Anticipation for Drake’s Club Paradise tour stopover at Jones Beach, an outdoor arena in Long Island, was colored by two recent news items: label-mate Nicki Minaj’s withdrawal from Summer Jam and a supposedly bottle-tossing nightclub fight with Chris Brown. On Friday, in a video posted on MTV.com, Drake said, “They fucked up Summer Jam, so I’m just gonna do Summer Jam how it’s supposed to go,” seemingly suggesting a Minaj guest appearance. (Interestingly, with the exception of Drake, the entire Club Paradise bill— 2 Chainz, French Montana, Meek Mill, Waka Flocka and J. Cole—performed at Hot 97’s annual summer show. At Jones Beach, the crowd skewed younger, whiter and with a preference for Red Bull over weed.) In the end, again, Minaj was a no-show; the evening’s biggest surprise was a four-song Dipset reunion, with Jim Jones, Juelz Santana and Cam’ron emerging one track at a time to join forces on “I Really Mean It” and “Salute.” On the long bus ride home, a trio of girls complained that Drake didn’t just do “Practice” instead.
It was just as pointless wishing Drake would directly address the Brown situation. By strange coincidence, the tour’s Club Paradise theme teased the tension every time it was evoked, conjuring the scene of the supposed crime. Between songs, Drake spoke veiled introductions like “When it’s last call at the bar and you’re too drunk to give a fuck, and someone looks at you some way…” that you hoped would end in unhinged rants rather than “… so all you want to do is listen to our next guest, Meek Mill!” For “Take Care,” his song with Rihanna—who, as a mutual love interest, undoubtedly figures into the Brown feud—Drake seemed to stare for an extra beat at the spot in the backdrop where all the performers came out, and there was this millisecond of thrill that she was about to pop onstage, effectively taking sides and sending the drama through the stratosphere. That was, of course, a pipe dream.
Drake only indulged these petty controversies indirectly, saving his best moments to flirt, instead, with adoring members of the crowd. After perpetually-best-dressed performer French Montana did “Pop That” in a matching watermelon-colored Versace scarf and jacket, Drake told a long story about a man in short-shorts and a headset coming to his dressing room to say that Drake would have to shorten the set, but Drake told him not tonight, because he’d put money up for New York so don’t bother him, YOLO. For the next ten minutes, over mood music from his backing band, Drake indulged the crowd in an unbroken stream of compliments. “I see you right there with the braids behind your head like Sade, how you feeling? I see you in the yellow shirt looking fit, how you feeling?” and so on. The onstage video display was filled with live footage of the happy audience, and at one point Drake called the cameraman over and said, “Hang on, I need you to film the finest woman in the building,” pointing to a 60-something Bea Arthur lookalike in the front row. Drake told her, with her grinning face projected behind him at least 20 feet tall, “I can only imagine you back in the day, because you look on fire.” Around the venue he went, shouting out girls and telling them he’d like to eat them for lunch, that he liked their style, that they made him excited. To a woman in the front row with slicked back hair: “Do you have any kids?” She shook her head: No. “Do you want one?” Seriously, for ten minutes. It was amazing.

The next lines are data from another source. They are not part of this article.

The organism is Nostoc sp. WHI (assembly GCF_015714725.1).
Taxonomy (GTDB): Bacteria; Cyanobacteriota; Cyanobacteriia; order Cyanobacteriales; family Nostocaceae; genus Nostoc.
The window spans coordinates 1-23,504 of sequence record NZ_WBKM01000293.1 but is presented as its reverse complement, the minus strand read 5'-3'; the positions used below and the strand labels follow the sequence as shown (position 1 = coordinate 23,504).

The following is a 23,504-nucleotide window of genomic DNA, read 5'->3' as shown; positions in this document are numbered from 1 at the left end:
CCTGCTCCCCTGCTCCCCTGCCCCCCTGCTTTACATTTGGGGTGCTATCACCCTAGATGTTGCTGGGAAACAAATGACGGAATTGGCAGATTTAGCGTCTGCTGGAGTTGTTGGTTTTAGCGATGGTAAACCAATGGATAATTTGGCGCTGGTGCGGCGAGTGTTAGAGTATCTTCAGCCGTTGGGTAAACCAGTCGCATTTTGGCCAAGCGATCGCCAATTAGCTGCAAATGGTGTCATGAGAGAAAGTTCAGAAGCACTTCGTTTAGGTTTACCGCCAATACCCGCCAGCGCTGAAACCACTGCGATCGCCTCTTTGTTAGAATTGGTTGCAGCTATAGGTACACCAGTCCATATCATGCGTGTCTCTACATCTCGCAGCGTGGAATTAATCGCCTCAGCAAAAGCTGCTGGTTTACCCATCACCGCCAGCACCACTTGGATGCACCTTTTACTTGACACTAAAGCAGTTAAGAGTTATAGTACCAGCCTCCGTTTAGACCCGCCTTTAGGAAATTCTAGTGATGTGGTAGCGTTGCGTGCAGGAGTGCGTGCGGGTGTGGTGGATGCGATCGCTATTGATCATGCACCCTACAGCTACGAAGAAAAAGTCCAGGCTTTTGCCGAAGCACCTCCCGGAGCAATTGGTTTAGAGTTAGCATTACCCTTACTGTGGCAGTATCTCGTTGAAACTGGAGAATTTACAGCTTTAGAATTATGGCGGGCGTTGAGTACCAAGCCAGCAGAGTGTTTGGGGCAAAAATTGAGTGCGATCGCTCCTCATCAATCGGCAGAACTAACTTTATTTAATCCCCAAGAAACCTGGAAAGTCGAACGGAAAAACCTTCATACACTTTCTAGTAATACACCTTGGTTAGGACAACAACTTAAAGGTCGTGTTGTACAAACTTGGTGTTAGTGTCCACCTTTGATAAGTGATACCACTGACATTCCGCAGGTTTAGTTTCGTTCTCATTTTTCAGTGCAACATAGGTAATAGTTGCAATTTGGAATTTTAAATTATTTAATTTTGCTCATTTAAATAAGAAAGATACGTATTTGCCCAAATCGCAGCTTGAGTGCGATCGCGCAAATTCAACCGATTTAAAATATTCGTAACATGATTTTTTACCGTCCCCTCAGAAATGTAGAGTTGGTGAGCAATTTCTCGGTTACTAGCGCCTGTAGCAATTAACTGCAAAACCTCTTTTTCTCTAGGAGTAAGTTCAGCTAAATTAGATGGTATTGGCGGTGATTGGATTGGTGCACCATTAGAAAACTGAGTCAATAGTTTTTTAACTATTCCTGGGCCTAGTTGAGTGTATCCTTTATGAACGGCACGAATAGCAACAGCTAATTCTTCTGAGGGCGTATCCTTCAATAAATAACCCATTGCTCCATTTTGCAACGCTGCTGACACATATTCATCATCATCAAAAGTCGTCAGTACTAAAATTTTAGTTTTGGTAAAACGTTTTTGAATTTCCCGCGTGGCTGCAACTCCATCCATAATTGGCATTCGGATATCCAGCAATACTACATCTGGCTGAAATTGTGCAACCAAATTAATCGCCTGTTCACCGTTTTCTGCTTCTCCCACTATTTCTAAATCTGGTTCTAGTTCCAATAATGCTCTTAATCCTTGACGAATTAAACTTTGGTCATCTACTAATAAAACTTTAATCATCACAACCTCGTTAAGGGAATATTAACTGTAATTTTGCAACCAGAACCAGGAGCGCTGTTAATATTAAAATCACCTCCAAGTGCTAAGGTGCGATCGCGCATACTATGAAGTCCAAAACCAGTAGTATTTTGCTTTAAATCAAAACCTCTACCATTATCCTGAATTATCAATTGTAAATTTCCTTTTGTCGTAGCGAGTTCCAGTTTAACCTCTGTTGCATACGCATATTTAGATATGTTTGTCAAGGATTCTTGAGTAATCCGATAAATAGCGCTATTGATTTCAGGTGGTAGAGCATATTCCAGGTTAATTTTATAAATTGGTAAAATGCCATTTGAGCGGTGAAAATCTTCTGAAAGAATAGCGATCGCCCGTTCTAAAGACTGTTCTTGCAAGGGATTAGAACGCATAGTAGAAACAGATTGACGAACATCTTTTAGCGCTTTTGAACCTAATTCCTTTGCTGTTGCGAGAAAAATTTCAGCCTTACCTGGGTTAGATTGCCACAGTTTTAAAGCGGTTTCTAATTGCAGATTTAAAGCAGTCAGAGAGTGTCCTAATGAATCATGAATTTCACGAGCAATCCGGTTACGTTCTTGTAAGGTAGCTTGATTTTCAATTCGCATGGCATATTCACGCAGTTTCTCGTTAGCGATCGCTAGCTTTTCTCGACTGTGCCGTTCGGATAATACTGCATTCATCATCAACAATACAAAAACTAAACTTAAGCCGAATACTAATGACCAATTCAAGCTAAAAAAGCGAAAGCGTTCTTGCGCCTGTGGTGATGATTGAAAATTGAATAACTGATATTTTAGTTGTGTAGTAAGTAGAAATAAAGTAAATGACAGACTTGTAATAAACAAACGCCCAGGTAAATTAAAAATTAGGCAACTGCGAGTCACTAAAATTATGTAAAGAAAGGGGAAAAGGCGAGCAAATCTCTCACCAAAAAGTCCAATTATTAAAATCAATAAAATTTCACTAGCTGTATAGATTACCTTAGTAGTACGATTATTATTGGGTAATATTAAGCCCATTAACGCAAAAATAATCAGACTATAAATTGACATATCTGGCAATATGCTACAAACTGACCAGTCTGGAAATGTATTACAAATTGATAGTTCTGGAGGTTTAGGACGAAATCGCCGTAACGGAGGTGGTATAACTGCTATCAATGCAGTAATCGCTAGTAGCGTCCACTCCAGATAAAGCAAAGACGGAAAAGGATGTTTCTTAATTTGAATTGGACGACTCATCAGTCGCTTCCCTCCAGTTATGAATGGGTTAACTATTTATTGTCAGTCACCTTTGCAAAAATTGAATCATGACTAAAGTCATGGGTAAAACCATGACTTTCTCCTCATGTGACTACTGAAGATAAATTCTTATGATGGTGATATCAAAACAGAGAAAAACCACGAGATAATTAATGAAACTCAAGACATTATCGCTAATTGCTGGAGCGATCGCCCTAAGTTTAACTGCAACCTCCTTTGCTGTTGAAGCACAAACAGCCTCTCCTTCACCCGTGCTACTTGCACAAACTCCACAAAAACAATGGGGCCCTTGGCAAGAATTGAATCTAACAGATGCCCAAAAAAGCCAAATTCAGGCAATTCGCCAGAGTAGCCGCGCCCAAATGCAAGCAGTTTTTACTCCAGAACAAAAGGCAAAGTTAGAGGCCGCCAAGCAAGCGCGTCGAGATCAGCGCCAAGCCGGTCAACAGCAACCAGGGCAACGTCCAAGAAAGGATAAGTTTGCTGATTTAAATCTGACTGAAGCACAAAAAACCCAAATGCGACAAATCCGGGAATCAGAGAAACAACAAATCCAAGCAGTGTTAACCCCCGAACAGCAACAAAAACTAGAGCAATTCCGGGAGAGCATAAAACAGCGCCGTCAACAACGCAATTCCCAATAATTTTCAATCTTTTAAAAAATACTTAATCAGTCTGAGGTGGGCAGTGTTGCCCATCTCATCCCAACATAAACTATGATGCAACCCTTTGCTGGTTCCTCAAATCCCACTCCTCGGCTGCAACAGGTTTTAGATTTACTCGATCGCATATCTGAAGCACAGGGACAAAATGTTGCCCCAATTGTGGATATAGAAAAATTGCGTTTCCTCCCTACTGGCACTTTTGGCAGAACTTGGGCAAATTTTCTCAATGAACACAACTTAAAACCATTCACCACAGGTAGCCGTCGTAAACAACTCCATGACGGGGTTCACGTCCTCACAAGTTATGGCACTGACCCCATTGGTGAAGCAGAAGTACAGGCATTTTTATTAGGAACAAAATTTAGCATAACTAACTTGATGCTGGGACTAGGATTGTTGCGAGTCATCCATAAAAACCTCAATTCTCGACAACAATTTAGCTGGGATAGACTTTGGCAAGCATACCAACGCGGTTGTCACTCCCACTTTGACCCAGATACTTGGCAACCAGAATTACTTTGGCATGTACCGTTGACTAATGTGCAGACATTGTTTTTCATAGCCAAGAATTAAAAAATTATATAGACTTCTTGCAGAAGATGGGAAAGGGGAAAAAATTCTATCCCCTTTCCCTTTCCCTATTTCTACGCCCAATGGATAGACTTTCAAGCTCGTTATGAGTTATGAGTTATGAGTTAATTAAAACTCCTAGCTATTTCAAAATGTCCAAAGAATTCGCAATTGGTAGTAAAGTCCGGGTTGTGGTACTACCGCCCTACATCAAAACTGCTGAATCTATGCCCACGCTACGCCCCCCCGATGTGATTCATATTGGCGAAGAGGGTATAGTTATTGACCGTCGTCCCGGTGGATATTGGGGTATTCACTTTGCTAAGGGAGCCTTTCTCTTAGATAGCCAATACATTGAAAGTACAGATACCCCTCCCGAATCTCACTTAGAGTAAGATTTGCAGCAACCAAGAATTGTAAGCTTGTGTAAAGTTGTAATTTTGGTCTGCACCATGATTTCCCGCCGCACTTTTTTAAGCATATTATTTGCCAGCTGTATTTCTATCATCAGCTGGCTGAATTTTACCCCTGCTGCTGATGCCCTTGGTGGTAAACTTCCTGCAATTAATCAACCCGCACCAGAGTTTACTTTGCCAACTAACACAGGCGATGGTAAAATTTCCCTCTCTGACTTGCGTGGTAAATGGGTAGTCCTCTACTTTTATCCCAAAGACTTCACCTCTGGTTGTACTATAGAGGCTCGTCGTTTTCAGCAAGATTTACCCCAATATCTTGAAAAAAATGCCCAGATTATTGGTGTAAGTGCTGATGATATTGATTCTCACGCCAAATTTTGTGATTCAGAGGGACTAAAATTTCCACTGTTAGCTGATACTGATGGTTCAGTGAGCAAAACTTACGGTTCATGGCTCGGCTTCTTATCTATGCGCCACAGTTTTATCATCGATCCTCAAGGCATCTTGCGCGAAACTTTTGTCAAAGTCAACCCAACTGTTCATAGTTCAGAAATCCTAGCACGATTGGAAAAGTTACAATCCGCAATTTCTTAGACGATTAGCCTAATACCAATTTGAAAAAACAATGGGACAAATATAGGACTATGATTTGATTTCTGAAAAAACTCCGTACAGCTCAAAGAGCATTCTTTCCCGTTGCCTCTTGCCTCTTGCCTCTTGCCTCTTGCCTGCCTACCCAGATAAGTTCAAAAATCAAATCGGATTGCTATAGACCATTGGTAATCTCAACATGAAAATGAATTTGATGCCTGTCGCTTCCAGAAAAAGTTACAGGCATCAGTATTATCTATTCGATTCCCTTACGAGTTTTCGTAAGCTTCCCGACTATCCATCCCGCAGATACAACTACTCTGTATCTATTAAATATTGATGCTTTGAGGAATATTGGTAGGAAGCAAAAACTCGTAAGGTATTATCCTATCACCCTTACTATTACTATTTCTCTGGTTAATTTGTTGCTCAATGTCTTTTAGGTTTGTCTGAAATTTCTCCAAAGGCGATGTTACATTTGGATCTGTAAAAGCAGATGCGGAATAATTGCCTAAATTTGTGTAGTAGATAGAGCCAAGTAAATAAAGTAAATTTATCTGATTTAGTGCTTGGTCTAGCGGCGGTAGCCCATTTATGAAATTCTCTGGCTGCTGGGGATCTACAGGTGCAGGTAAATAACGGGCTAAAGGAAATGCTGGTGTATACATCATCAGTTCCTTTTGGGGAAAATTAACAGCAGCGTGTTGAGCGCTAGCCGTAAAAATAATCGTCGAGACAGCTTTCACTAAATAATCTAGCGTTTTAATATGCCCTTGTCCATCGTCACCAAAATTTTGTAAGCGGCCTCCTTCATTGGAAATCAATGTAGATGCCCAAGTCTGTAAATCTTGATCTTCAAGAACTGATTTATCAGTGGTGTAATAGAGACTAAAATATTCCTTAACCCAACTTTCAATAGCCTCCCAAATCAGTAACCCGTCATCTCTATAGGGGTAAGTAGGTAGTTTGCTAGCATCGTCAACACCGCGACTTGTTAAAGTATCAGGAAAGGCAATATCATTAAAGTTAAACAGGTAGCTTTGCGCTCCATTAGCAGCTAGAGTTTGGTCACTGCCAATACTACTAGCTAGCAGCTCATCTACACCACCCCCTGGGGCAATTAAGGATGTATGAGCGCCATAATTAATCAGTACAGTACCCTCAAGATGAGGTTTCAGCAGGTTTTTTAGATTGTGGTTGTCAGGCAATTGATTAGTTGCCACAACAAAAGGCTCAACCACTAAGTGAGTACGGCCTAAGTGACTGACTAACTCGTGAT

One final note: to pay tribute to an unheralded star of Club Paradise, opening act Waka Flocka’s over-the-top drummer, Alien Warr. Live bands were a fixture of the night, but serving purely as stage decoration compared to Warr’s spastic performance. Shirtless and in an assortment of masks, including a Phantom of the Opera number and one that looked like Krusty the Klown, he hardly sat down once throughout the set, instead doing tricks like standing on the kick drum to do snare rolls. After Waka hopped into the crowd, performing songs from thirty rows deep, Warr had free reign of the stage. He unscrewed a tom and carried it around, marching band-style, then, on the way back to his kit, he rolled the drum across the stage while drumming it. Me and the ten-year-old standing one row in front of me, his broken arm in a sling, agreed: That guy ruled.